One of the great repositories of a people's world view and religious beliefs, the Huarochiri Manuscript may bear comparison with such civilization-defining works as Gilgamesh, the Popul Vuh, and the Sagas. This translation by Frank Salomon and George L. Urioste marks the first time the Huarochiri Manuscript has been translated into English, making it available to English-speaking students of Andean culture and world mythology and religions.

The Huarochiri Manuscript holds a summation of native Andean religious tradition and an image of the superhuman and human world as imagined around A.D. 1600. The tellers were provincial Indians dwelling on the west…


Book cover of Royal Commentaries of the Incas and General History of Peru

Jorge Aguilar Mora, Josefa Salmón, and Barbara C. Ewell Why did I love this book?

I recommend this book because it makes me understand the value of being part of many cultures, of a multicultural world, of building bridges between those cultures and surviving in all of them, just as the Inca Garcilaso did, growing up in his mother’s indigenous culture as a member of Inca royalty, while also acknowledging his Spanish father’s culture. I love the way this piece is almost a biography, written in lucid prose, and thus providing an early instance of the linguistic, historical, and cultural fusion that became a distinguishing mark of Spanish American culture. Inca Garcilaso’s text teaches us how to survive in a multicultural world, how to accept change, and at the same time value our diverse identities.

By Garcilaso de la Vega, Harold V. Livermore (translator),

Why should I read it?

1 author picked Royal Commentaries of the Incas and General History of Peru as one of their favorite books, and they share why you should read it.

What is this book about?

Garcilaso de la Vega, the first native of the New World to attain importance as a writer in the Old, was born in Cuzco in 1539, the illegitimate son of a Spanish cavalier and an Inca princess. Although he was educated as a gentleman of Spain and won an important place in Spanish letters, Garcilaso was fiercely proud of his Indian ancestry and wrote under the name EI Inca. Royal Commentaries of the Incas is the account of the origin, growth, and destruction of the Inca empire, from its legendary birth until the death in 1572 of its last independent…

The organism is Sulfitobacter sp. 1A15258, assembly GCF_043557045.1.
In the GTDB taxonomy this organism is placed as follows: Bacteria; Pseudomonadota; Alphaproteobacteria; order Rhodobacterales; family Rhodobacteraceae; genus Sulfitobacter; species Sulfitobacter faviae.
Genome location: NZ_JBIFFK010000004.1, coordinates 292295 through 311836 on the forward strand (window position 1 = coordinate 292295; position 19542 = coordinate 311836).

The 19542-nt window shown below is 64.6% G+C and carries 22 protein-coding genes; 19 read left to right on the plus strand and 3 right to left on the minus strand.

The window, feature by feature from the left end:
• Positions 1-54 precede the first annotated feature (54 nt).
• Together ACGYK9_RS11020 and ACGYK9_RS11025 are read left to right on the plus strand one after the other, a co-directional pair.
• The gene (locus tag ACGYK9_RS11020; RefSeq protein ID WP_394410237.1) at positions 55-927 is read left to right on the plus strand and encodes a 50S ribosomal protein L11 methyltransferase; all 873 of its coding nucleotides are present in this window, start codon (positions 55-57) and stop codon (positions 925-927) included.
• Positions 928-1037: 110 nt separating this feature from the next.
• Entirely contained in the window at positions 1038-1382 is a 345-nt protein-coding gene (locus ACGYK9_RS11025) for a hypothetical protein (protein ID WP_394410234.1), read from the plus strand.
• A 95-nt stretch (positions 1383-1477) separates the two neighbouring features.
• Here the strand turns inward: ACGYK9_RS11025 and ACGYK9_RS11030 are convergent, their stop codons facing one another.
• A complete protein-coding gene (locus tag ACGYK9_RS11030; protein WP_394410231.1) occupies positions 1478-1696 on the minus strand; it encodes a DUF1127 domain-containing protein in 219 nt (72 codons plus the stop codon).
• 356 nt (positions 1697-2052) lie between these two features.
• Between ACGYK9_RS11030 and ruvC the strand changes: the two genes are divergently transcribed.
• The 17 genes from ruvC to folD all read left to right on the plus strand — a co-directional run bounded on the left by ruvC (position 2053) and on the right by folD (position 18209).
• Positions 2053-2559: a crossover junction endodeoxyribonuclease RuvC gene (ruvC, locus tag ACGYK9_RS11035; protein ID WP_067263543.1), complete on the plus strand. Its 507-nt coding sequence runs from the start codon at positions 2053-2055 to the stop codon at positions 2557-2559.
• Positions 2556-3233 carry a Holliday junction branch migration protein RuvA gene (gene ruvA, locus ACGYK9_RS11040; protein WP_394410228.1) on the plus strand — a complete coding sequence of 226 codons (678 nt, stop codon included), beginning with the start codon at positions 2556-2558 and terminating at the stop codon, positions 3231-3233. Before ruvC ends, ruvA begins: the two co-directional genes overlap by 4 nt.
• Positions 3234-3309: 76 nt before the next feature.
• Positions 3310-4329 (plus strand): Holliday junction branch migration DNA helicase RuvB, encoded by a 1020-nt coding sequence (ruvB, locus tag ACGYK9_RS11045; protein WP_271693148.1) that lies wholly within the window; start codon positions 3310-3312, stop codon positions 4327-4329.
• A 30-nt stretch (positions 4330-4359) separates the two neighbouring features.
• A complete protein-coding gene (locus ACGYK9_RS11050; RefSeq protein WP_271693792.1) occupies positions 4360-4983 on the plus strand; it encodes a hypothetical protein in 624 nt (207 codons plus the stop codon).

Book cover of A Sor Juana Anthology

Jorge Aguilar Mora, Josefa Salmón, and Barbara C. Ewell Why did I love this book?

As a Latin American woman, a university professor, and a scholar, I have, at times, found myself having to prove my expertise, and Sor Juana’s book presents this same challenge in 17th-century Mexico (New Spain), giving me the strength to follow her example. Sor Juana fought for recognition in her lifetime, only later to become one of Latin America’s most important thinkers and writers, most notably for her challenges to patriarchal authority, both in her life and in her remarkable writings. In one of the texts of A Sor Juana Anthology, “Reply to Sor Filotea,” Sor Juana set forth a series of brilliant arguments for maintaining her intellectual space, which was threatened by the Church at that time. I recommend this book because it taught me how to reverse an argument intended against you, to transform it in your favor, and how to overturn the gender hierarchy, without negating yourself as female. I also found her arguments to be solid, yet charged with irony, which would make any reader smile, if not laugh out loud.